How can you keep your cellular device operating in times of natural disaster? CNBC's Jon Fortt reports from the CTIA Wireless Conference with tips.» Read More
Arun Sarin, the chief executive who safeguarded Vodafone's dominance among mobile operators by expanding into emerging markets, announced his departure on Tuesday, saying he had achieved all he had set out to do.
It's a double-dose of odd news Thursday night from Yahoo: losing board member Ed Kozel, one of two true outside tech experts on the company's board of directors; and word that the company is delaying its annual shareholders meeting.
Microsoft Corp. is once again trying to team up with Yahoo Inc. to challenge Internet search and advertising leader Google Inc., although at this point the renewed talks haven't escalated to another attempt to take over Yahoo.
The rumor mill once again is churning big time in the battle between BlackBerry and iPhone, Research in Motion spacerand Apple, the Bold versus the Beautiful. And now comes word of the Thunder.
In the great pantheon of Apple stories--the iPod, the Mac, the iPhone; and all the good guy, bad guy stories swirling around Steve Jobs, there's another story arguably more important than all of them.
It's here! Or almost here. It's the new Research in Motion BlackBerry 9000 Bold, and what a bold step this is. It's been a year since RIM released an update, and during that time, just about every spotlight has turned to the iPhone from Apple with so many experts ceding the market to the upstart touch-screen wonder.
Research In Motion is launching a new high-end version of the BlackBerry aimed at its core base of business users, but it hopes the sleek device will also catch on in the broad retail market.
A funny thing has been happening to Google lately. Have you noticed? It's going up! And I'm not talking about the one-day pop it got from those surprisingly good earnings. I'm talking about the day to day creep-up, the steady momentum. The parallels to Apple are pretty striking.
Haim Israel of Merrill Lynch in Jerusalem has some ideas about smaller Israeli companies that might have escaped the attention of U.S. investors.
Sprint Nextel and Clearwire are close to announcing a $12 billion joint venture with major cable operators for high speed wireless Internet access for mobile phones and laptops, a source said.
Airports and hotels are looking for new ways to pay for the wireless networks that their customers are demanding.
Sprint Nextel is considering spinning off or selling its Nextel unit, The Wall Street Journal reported on Monday, quoting people familiar with the situation.
I don't get it. I wish I did, but when it comes to Apple, I just don't get it. Shares have been ebbing and flowing with little rhyme or reason since the end of last year, and it continues. Heading into last week's earrings, they rallied.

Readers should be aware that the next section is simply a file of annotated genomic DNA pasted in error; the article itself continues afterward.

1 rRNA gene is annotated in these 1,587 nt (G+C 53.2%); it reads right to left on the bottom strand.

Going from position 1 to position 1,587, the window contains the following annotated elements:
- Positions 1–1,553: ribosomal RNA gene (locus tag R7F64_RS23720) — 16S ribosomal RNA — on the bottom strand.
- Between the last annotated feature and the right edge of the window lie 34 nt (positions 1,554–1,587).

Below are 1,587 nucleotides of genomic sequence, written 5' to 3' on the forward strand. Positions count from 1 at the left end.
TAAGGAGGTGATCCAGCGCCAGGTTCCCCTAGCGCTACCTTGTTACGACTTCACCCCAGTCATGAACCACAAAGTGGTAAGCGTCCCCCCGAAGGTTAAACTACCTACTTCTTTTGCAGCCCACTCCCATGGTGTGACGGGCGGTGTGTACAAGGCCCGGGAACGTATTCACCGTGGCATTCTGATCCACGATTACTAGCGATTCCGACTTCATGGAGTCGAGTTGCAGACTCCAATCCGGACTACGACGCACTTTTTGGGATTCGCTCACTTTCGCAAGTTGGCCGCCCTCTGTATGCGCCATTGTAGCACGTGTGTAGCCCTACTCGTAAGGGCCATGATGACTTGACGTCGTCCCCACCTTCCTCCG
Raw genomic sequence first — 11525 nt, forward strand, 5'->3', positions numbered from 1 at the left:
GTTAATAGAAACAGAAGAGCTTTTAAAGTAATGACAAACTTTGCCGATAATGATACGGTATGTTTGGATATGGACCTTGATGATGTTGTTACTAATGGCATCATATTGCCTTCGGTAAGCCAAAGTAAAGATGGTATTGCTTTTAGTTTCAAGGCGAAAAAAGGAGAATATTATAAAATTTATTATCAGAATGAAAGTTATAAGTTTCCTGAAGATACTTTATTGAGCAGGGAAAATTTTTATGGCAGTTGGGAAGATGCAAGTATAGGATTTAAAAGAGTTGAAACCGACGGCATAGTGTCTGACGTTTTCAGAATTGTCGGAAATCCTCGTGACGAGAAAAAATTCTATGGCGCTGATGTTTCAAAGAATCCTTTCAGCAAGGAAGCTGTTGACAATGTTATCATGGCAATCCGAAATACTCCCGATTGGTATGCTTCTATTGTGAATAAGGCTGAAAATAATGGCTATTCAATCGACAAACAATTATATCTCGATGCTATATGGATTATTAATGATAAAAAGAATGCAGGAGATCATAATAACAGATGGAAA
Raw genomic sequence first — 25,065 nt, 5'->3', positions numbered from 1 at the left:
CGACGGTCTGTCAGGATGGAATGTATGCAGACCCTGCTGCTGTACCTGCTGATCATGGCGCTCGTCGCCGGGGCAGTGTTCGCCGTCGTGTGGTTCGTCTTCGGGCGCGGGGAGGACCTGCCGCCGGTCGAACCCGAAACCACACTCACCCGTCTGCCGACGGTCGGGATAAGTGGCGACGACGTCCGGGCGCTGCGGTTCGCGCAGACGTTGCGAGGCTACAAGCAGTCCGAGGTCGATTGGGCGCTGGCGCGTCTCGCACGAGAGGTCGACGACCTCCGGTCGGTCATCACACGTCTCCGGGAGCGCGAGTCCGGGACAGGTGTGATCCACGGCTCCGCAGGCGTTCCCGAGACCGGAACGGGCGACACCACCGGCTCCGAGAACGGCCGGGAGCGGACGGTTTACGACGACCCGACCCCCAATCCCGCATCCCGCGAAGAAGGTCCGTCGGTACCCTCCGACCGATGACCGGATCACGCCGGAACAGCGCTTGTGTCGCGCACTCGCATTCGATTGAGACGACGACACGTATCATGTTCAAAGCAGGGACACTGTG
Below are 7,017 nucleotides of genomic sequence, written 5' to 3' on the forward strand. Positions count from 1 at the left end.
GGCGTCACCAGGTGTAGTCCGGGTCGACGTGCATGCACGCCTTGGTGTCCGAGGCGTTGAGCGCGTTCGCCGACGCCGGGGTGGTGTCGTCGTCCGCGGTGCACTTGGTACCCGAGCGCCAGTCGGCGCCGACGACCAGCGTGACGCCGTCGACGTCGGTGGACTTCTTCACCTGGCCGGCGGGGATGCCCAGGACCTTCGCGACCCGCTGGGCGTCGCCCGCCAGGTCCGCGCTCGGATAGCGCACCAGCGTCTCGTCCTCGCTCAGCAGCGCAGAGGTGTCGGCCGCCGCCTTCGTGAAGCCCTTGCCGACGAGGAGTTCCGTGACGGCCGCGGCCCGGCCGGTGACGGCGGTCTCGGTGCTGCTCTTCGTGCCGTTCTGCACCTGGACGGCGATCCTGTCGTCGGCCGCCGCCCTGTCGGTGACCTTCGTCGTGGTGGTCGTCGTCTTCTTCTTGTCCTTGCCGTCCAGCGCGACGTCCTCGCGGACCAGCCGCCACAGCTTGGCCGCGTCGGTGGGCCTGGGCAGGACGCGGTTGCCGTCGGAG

Hours away from Apple's earnings, as you might expect, investors are a little nervous -- with a stock going from $119 to just short of $170, and then back to $160 in a matter of weeks. Some of you have written in with your thoughts ahead of earnings. Here's a sampling...
Mobile phone maker Sony Ericsson posted sharply lower profits on Wednesday as a slowdown in consumer spending hit its business, but earnings were at the high end of the firm's range and exceeded market expectations.
Back in February, following weeks of steady coverage focusing on Apple's fundamentals, I wrote that the Apple sell-off, which had taken shares from over $202 to around $119, seemed overdone.
A weaker economy is forcing U.S. consumers to find ways to lower their telephone bills, likely limiting profit growth for phone companies like AT&T and Verizon Communications.
AT&T said Friday it would cut its work force by 1.5 percent, or 4,600 jobs, primarily affecting management-level employees, resulting in a first-quarter pre-tax charge of $374 million.
It's so easy to paint investing with broad brushstrokes, and say "tech" is strong, or "tech" is bad, but with Intel, IBM, eBay and Google all reporting this week, we get to remind ourselves that the sector is made up of individual stocks and individual industries.
This is the second of my two part blogs on Bon Jovi. Make no mistake: Bon Jovi is big business, as we discovered during the band's recent stopover here in Silicon Valley in the middle of its 100 city, global "Lost Highway" tour. Just ask the band's manager, Paul Korzilius.